A factor in awarding contracts was a wish to retain spend within the borough. That includes the use of directly employed staff living there, material sourcing and setting targets for contractors to have a specific number of apprentices. Barnet Homes itself has had over forty apprentices come through since starting an internal apprenticeship programme in 2012, with an emphasis on developing internal staff. The success has included an apprentice being short-listed for Housing Heroes Awards for his progression through the repairs team and most being retained in important roles within the organisation, such as gas servicing compliance.
A proportion of the company’s properties are on four of its largest estates, which are currently at different stages of regeneration. The largest, Grahame Park, has 2,000 units and is part of the council’s wider Colindale regeneration objectives that have some way to go. Others are further advanced, with Stonegrove and Spur Road almost complete and West Hendon a significant way through.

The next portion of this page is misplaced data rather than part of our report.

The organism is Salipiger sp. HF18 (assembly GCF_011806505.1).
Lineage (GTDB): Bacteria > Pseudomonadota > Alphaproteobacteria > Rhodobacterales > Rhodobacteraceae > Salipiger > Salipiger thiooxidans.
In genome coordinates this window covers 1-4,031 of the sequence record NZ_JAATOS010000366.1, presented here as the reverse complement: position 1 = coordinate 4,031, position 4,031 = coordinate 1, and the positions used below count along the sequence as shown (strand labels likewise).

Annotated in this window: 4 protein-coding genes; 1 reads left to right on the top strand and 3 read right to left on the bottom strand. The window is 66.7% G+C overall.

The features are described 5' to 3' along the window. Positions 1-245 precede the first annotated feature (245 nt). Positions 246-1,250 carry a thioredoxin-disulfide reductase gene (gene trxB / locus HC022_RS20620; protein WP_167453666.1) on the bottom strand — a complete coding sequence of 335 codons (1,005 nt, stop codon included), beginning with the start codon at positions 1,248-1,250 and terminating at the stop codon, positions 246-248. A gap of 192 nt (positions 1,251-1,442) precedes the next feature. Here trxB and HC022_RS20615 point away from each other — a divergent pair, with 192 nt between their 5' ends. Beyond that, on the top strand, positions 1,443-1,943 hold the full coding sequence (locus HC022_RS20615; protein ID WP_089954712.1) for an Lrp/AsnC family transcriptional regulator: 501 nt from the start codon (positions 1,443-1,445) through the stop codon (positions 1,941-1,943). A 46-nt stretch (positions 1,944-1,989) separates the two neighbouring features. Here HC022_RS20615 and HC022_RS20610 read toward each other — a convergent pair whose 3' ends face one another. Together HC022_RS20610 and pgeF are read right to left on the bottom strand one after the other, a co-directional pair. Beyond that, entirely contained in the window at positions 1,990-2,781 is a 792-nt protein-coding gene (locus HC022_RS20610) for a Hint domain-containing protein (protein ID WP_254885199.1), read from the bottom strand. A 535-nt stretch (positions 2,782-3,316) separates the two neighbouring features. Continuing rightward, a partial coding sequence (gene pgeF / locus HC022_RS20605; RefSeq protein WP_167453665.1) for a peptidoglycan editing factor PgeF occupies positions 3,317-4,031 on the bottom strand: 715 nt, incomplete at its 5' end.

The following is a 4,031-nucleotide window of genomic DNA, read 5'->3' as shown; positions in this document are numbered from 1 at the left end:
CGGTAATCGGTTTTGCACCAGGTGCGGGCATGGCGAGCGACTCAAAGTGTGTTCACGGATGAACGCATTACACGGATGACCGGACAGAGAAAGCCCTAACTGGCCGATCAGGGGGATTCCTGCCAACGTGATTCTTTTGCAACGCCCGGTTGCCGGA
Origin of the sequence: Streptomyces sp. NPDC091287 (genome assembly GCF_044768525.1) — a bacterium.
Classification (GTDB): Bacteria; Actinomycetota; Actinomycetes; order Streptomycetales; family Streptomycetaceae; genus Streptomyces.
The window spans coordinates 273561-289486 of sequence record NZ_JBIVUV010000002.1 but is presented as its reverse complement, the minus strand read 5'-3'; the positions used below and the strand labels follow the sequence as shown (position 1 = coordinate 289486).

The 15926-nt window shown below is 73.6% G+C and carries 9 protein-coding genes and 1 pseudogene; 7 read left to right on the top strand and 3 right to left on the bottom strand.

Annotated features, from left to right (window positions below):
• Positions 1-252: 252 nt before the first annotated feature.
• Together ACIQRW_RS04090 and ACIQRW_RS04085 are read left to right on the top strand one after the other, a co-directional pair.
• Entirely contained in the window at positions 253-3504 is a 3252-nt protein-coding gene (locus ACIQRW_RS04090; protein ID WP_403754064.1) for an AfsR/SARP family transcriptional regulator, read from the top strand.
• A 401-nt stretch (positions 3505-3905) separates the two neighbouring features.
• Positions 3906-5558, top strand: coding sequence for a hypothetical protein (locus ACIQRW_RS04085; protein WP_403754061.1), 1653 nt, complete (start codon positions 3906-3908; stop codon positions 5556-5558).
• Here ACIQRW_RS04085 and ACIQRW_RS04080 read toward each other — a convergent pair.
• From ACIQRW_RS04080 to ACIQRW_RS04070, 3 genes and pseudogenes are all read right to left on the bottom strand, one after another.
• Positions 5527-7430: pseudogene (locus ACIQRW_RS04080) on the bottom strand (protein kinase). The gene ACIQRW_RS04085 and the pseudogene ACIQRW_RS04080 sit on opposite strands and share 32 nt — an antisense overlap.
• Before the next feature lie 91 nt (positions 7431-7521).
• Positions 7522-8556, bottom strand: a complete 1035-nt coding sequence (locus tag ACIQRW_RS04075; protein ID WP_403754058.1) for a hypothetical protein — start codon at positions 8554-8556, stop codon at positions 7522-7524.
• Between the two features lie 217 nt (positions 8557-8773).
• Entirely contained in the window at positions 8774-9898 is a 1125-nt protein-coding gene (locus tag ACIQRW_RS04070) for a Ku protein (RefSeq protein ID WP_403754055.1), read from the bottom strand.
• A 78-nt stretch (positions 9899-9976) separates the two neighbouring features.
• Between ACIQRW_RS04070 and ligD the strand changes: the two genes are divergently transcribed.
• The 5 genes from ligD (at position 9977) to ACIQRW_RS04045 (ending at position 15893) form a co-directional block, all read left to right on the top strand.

For all regeneration projects, Barnet Homes’ role is to manage the existing stock until demolition which includes the decanting of residents in preparation for demolition and rebuild. “That’s where our specialist Regeneration and Housing Options teams come into their own,” states Elliott. “It’s their role to assess each household and apply the Barnet Council allocations policy. For many, we have to source accommodation elsewhere. That’s where having the homelessness function in-house works very well because we have an interest in existing stock, in making sure people are decanted efficiently, maximising the ability to re-house tenants who qualify and ensuring as little as possible rent loss is incurred.”